James Priess is a developmental biologist recognized for his molecular and genetic analysis of embryogenesis of the model organism Caenorhabditis elegans. These studies contributed to an understanding of how early embryonic cells acquire polarity, how various cells are assigned specific fates during development, and how cells assemble into tissues and organs with distinct morphologies. Priess was born and grew up in Wichita, Kansas, and graduated from Wichita State University with degrees in Biology and Chemistry. He obtained a Ph.D. in developmental biology at the University of Colorado, Boulder in 1983 and did postdoctoral studies at the Medical Research Council, Cambridge, England. He joined the faculty at the Fred Hutchinson Cancer Research Center in 1987, and was an investigator with the Howard Hughes Medical Institute from 1999-2011.

Research Interests

The Priess laboratory is interested in how single cells develop into complex, multicellular tissues and organs, and use the genetic and cell biological tools available with the model Caenorhabditis elegans for this research. They have identified several genes that function to polarize the fertilized egg, and that become localized asymmetrically during the first few cell divisions to specify cell fates. Other genes mediate interactions between the early cells that further diversify fates. All of these events operate within the context of a transcription factor, POP-1/TCF, that is localized asymmetrically between all sets of sister cells. This POP-1 asymmetry is reiterated at each cell division and provides, in essence, a spatial and temporal binary code that coordinates development. Their more recent studies have focused on how differentiated cells assemble into tissues with distinctive morphologies, such as tubes and rings, and they have showed a continued role for POP-1 in these late events. Other research interests include the interplay between developing germ cells and viruses that target germ cells.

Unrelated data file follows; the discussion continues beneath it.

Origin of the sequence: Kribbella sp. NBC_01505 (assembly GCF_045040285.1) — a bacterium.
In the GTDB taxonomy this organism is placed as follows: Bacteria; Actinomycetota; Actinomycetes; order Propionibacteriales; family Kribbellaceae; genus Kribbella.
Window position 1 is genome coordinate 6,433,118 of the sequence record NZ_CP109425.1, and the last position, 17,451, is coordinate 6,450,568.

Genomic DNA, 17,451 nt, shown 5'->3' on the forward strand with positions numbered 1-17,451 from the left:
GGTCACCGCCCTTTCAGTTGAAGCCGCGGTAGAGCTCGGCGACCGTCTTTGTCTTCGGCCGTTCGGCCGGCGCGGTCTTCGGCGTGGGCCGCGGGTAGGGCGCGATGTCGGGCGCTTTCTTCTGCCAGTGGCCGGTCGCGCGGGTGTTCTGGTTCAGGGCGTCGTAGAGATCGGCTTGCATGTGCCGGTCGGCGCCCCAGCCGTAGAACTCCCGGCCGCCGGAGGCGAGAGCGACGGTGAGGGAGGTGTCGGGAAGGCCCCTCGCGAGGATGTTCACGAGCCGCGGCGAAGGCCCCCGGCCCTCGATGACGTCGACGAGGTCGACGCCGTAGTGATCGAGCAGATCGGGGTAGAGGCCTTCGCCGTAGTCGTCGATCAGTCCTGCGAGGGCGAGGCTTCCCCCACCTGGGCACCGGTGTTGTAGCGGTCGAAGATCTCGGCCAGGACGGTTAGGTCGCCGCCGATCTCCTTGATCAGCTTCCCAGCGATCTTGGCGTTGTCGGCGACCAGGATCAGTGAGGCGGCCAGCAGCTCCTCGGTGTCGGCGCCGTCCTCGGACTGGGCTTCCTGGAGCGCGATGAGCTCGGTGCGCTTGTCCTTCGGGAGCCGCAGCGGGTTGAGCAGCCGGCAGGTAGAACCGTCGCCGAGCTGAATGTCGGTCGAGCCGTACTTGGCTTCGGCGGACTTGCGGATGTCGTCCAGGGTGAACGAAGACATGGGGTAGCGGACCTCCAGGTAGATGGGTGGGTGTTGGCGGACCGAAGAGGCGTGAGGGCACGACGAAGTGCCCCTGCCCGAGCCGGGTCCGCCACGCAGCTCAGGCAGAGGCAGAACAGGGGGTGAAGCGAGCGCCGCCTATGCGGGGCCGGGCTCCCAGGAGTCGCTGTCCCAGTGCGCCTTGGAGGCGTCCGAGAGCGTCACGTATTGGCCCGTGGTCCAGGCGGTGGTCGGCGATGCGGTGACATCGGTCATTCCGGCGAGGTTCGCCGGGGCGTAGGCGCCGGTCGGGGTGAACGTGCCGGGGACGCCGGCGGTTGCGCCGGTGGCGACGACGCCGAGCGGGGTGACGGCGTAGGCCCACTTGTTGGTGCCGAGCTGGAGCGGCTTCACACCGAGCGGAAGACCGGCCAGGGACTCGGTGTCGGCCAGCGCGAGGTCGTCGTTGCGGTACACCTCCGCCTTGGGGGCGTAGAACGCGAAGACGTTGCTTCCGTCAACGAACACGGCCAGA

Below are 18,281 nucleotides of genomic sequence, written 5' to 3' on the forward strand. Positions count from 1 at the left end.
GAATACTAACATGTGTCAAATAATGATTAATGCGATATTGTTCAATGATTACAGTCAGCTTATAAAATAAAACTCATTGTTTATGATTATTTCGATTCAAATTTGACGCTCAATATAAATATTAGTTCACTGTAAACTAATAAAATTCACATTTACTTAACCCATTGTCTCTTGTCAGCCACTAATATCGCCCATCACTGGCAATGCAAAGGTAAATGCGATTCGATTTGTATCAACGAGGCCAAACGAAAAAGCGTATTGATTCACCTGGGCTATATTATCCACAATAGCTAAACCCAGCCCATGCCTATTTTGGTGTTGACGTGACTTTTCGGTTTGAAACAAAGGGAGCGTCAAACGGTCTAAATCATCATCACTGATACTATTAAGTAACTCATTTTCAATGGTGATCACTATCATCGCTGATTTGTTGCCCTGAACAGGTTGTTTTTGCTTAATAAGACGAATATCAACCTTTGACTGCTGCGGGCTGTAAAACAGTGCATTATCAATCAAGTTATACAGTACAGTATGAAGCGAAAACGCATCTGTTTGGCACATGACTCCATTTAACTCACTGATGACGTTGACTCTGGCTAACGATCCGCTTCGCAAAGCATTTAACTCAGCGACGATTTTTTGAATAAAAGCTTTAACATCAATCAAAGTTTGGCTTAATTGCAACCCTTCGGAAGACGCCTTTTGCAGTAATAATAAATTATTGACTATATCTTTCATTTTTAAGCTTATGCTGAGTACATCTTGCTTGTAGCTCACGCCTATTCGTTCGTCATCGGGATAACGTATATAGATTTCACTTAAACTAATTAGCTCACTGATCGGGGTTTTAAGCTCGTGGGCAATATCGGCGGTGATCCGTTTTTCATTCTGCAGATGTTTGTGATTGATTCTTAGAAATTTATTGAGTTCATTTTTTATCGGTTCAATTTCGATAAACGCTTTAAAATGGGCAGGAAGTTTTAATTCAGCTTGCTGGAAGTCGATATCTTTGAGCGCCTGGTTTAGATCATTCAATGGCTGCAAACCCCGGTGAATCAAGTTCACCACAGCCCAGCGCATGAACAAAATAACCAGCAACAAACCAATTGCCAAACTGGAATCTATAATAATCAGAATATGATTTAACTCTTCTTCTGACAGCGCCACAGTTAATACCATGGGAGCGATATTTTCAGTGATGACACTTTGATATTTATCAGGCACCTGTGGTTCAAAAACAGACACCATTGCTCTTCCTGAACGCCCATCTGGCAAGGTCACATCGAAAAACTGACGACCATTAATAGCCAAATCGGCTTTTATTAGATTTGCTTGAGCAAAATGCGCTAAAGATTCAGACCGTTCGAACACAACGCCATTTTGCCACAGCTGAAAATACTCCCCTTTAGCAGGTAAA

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Primary Section

Section 26: Genetics

Secondary Section

Section 22: Cellular and Developmental Biology